Housing plans welcomed

Residents of Phoenix and Joe Slovo say major infrastructure upgrades need to be addressed in the area before the housing development starts.

Phoenix and Joe Slovo leaders have welcomed plans to develop parts of the two areas to create housing.

Ward 4 councillor Wandisile Ngeyi and the City of Cape Town’s programme manager in the human settlement directorate, Duke Gumede, met with eight representatives from the Phoenix Ratepayers’ Association and Joe Slovo Development Forum on Wednesday July 29 at the Milnerton municipal building in Royal Ascot.

The meeting was called by Mr Ngeyi for the community members to get clarity on the mixed use development plans for the vacant stretch of land on Freedom Way, Erf 20969.

There have been land invasion riots in Joe Slovo and surrounds in recent months. A garbage truck, a MyCiTi bus and station, a private citizen’s bakkie and two schools have been torched in the violence. and residents of both Joe Slovo and Phoenix say the authorities promised them six years ago that flats would be built on the site.

Late last year, Mr Ngeyi also said the City had identified another piece of land that could be used for temporary housing in Joe Slovo. The land sits adjacent to Marconi Beam Primary School.

At the time, residents were torn over whether the space should be used for the temporary housing or extra prefab classes for Marconi Beam Primary (“Clash over land,” Tabletalk, November 27, 2019). Mr Ngeyi said this year that the land would be used for the extra classrooms.

In his presentation, Mr Gumede said Joe Slovo was overcrowded and that most vacant pieces of land had already been invaded.

“The area was called Chuku Town back in 1995/96. The land was then acquired by the City from Telkom, who were the previous owners of the land. After that, 1 005 RDP houses were built, and the rest of the people that couldn’t be accommodated in Joe Slovo were taken to Dunoon, which started in 1998. In the Dunoon area, around 3000 houses were built,” he said.

While the land on Freedom Way is 6 600m2, only 4 875m2 of it is developable. The plan is to build three-storey blocks of flats with the ground floor for business space and the first and second floors for some 200 residential units.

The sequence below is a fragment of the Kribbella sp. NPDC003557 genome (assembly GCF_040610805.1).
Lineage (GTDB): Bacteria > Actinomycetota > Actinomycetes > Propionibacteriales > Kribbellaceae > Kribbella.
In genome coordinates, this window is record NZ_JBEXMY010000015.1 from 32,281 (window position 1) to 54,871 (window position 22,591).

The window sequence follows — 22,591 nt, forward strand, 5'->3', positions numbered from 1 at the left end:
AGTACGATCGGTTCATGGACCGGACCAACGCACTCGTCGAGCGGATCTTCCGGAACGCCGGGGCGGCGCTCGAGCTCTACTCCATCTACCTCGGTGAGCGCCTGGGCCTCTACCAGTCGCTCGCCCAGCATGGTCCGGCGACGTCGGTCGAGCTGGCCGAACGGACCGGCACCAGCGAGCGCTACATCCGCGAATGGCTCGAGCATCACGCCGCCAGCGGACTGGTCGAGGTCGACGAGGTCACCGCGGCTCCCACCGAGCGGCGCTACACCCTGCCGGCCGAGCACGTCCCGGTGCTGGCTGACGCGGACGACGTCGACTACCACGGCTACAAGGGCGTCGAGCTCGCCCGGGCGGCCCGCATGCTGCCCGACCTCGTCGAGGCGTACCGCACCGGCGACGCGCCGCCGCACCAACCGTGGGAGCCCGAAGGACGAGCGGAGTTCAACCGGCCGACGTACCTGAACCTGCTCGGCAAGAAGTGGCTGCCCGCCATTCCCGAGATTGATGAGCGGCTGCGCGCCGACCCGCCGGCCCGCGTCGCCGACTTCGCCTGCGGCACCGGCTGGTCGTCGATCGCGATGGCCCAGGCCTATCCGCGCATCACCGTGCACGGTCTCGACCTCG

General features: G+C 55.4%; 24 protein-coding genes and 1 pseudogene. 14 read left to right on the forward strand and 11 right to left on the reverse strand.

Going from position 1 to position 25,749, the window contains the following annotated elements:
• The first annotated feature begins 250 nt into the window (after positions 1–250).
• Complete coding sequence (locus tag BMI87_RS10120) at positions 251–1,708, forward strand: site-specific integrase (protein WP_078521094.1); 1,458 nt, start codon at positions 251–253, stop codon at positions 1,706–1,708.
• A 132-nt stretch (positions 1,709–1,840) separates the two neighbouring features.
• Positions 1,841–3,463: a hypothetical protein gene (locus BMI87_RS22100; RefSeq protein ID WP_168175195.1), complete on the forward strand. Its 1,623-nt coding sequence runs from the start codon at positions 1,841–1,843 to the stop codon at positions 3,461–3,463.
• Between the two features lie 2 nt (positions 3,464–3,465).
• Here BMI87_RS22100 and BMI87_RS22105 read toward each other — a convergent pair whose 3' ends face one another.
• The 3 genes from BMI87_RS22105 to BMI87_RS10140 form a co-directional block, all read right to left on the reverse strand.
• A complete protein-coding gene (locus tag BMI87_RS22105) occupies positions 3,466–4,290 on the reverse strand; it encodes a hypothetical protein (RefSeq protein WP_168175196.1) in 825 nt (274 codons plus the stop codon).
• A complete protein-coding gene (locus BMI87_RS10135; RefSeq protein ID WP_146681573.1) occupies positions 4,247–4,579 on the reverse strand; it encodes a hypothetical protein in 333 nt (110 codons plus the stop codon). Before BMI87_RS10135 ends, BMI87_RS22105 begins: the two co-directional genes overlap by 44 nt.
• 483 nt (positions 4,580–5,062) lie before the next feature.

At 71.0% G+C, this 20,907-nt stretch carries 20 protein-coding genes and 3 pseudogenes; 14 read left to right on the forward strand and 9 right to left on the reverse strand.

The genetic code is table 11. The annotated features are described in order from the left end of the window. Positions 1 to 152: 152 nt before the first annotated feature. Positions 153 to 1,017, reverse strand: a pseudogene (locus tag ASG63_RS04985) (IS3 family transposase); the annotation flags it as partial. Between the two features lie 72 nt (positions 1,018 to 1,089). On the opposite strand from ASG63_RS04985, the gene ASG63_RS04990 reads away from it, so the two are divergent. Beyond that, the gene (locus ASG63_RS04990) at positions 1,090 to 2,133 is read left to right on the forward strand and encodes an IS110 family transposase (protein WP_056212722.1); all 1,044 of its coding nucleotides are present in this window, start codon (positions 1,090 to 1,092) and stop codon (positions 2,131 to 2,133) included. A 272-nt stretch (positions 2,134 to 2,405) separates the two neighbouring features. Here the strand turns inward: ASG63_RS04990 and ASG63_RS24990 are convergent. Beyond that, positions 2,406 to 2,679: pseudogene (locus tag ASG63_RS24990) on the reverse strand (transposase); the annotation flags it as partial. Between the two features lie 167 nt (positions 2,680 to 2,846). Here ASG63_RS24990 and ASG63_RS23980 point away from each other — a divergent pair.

“The land we have, we have to optimise it, meaning we must find the best use for it under the current conditions and resources available. That’s why we are talking about mixed-use developments,” Mr Gumede said.

“We want to make sure we have residential, social and economic amenities that we can provide on the limited land we have. We have to densify. Gone are the days of building one plot, one house, one family. We now have to build up. Three storeys is the maximum in the requirements for low-income housing. We are putting houses side by side so that more people can benefit.

“The next step now is to appoint a professional team to commence designs and submit a development application. Once there’s budget approval, we can proceed with implementation.”

Mr Gumede said the City had not yet approved the development plans and there was no budget, but he nevertheless wanted to outline the concept for Joe Slovo and Phoenix residents.

In the meantime, Mr Gumede, said the City had been quoted about R1 million to fence off the site.

Amanda Kemp, of Phoenix Ratepayers, asked what kind of fencing would be used because fences elsewhere had been stolen. She also wanted to know how traders using the area would be affected.

Henry Timm, also of Phoenix Ratepayers, asked whether there would be an upgraded sewerage system and correct fire and safety precautions.

“When the building eventually starts, we would like to see local people and labour be used in the construction. There are local companies and lots of labour within the Phoenix and Joe Slovo area,” he said.

Mr Gumede said the palisade fence would be vandalism and theft proof.

“Our first priority with the fence is to try to prevent any future invasions. But, of course, we would like to accommodate the informal trading in the meantime because fencing it off would deny some people’s livelihood.

“In terms of health, safety, and other requirements for the development, there will be people who check all the regulations to make sure all is above board. We will need to upgrade the sewerage network and other infrastructure and we plan to use local labour in the construction” he said.

Mr Ngeyi said that he wanted to see the plans for the development on the Freedom Way corridor made a reality.

“All the Sub-council 3 councillors are in support of this. We will work with the residents of the two communities to figure out who qualifies and the ratio of residents from each community who get to live in the flats,” he said.